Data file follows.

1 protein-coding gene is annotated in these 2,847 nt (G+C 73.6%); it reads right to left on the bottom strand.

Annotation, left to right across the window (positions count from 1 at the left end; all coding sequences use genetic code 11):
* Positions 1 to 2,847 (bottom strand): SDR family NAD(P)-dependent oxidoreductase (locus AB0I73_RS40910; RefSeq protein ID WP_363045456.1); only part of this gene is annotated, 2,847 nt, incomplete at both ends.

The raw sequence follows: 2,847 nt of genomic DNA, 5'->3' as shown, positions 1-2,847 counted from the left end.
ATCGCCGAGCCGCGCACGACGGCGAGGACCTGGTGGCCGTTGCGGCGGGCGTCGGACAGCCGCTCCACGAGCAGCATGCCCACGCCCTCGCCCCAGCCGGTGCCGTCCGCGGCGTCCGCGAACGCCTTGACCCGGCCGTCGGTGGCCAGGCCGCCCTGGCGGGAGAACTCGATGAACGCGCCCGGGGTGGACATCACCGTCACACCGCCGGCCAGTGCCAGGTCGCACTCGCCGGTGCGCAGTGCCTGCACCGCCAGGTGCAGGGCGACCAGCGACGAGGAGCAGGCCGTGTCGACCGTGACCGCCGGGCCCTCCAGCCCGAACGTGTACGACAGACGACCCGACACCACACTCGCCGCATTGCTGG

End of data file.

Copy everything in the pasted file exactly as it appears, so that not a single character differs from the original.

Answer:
1 protein-coding gene is annotated in these 2,847 nt (G+C 73.6%); it reads right to left on the bottom strand.

Annotation, left to right across the window (positions count from 1 at the left end; all coding sequences use genetic code 11):
* Positions 1 to 2,847 (bottom strand): SDR family NAD(P)-dependent oxidoreductase (locus AB0I73_RS40910; RefSeq protein ID WP_363045456.1); only part of this gene is annotated, 2,847 nt, incomplete at both ends.

The raw sequence follows: 2,847 nt of genomic DNA, 5'->3' as shown, positions 1-2,847 counted from the left end.
ATCGCCGAGCCGCGCACGACGGCGAGGACCTGGTGGCCGTTGCGGCGGGCGTCGGACAGCCGCTCCACGAGCAGCATGCCCACGCCCTCGCCCCAGCCGGTGCCGTCCGCGGCGTCCGCGAACGCCTTGACCCGGCCGTCGGTGGCCAGGCCGCCCTGGCGGGAGAACTCGATGAACGCGCCCGGGGTGGACATCACCGTCACACCGCCGGCCAGTGCCAGGTCGCACTCGCCGGTGCGCAGTGCCTGCACCGCCAGGTGCAGGGCGACCAGCGACGAGGAGCAGGCCGTGTCGACCGTGACCGCCGGGCCCTCCAGCCCGAACGTGTACGACAGACGACCCGACACCACACTCGCCGCATTGCTGG